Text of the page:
Taking photos in the forest – the supreme discipline of landscape photography

Taking photos in the forest – the supreme discipline of landscape photography

Come rain or come shine –forests have great potential for extraordinary photos in any weather and at any time of the year or day. However, many photographers don’t date to approach the photo location ‘forest’. The reason for this is that taking pictures in the forest is regarded as one of the most difficult disciplines of photography. The ideal image composition and the right lighting conditions for successful forest photography are the most difficult to master. But don’t let this discourage you.

In this article, we will explain to you why you should use the low sun and what effect a little fog in the morning can have on the picture motif. You will also find various tips on how to return from your trip to the forest with a perfect photo.

Preparation and camera equipment for the forest expedition

The equipment for a trip to the forest naturally includes sturdy shoes with a slip-resistant sole. In rainy weather, you should also bring a rain jacket, waterproof overpants and a hat. A pair of long hiking trousers is also recommended. Even in good weather you should wear long trousers and socks, as these protect you from prickly plants and ticks.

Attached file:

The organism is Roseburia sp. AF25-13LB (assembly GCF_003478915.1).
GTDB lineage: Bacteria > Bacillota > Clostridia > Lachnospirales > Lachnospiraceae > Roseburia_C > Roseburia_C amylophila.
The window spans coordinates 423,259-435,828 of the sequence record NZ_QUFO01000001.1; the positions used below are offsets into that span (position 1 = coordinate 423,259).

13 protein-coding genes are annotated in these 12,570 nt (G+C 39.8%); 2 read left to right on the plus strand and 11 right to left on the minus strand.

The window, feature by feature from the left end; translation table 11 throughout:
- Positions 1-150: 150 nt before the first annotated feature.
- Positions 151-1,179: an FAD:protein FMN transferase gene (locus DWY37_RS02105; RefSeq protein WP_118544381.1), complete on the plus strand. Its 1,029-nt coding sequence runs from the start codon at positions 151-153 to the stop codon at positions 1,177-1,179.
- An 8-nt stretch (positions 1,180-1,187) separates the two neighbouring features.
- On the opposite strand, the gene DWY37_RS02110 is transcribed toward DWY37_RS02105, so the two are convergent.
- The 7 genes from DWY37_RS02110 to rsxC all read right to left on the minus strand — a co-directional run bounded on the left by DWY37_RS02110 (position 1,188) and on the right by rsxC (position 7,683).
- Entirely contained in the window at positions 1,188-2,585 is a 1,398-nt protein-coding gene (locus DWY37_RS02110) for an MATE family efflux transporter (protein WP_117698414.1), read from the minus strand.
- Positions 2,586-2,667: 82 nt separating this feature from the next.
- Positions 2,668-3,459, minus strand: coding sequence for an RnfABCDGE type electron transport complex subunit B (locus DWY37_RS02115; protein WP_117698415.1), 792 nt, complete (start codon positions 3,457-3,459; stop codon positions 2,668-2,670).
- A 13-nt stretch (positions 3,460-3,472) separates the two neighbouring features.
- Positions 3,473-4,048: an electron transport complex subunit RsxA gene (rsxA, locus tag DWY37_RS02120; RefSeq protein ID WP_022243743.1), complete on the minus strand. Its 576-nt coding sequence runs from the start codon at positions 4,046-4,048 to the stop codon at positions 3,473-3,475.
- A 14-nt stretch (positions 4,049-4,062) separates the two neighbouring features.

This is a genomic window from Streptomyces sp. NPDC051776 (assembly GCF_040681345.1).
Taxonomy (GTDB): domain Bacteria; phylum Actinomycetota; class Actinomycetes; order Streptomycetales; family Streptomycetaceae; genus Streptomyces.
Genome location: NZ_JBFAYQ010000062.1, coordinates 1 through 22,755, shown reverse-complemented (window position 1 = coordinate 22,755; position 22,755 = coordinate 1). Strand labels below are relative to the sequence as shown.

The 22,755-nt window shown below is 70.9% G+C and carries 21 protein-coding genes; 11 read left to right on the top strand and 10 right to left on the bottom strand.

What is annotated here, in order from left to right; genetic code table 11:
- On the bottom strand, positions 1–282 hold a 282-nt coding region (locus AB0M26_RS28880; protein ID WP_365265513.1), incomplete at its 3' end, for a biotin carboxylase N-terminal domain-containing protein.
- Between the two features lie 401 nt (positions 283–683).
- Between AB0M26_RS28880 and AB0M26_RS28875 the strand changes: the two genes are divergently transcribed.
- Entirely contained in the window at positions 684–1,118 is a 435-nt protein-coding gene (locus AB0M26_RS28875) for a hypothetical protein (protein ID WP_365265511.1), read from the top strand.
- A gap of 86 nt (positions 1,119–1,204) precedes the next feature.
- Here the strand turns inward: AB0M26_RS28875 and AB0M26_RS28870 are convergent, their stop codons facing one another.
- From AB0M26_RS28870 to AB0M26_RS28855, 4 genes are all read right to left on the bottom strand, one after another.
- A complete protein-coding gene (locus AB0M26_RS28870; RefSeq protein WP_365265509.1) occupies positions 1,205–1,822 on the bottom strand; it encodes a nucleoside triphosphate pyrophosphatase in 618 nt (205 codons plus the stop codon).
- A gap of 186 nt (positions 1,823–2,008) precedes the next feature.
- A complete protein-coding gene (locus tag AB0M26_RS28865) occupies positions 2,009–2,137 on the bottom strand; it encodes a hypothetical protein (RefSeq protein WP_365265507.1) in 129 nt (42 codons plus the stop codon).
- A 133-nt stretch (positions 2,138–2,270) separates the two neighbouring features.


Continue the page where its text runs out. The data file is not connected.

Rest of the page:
Of course the photographer should not forget the most important thing: the camera. For forest photography, you can use a compact camera, a system camera or a reflex camera. The latter is characterised by a wide variety of settings. Important parameters such as exposure time, aperture value and ISO can be manually adjusted to the difficult conditions in the forest. Compact cameras, on the other hand, often have various modes with pre-configured settings for different situations and photo subjects, but they quickly reach their limits under poor light conditions.

In addition, a tripod, a remote shutter release, filters and various lenses make for useful photo equipment in the forest. For example, a wide-angle lens enhances the size ratio between fore- and background, while a telephoto lens compresses or exposes objects. For close-ups, use the macro lens. You can use a polarization filter to enhance the leaf green and the blue sky and to reduce reflections. To create a special atmosphere in forest photographs, you can also use a grey gradient filter. Ideally, you should store the camera and accessories in a photo bag or a backpack with integrated rain protection.

Camera settings for forest photography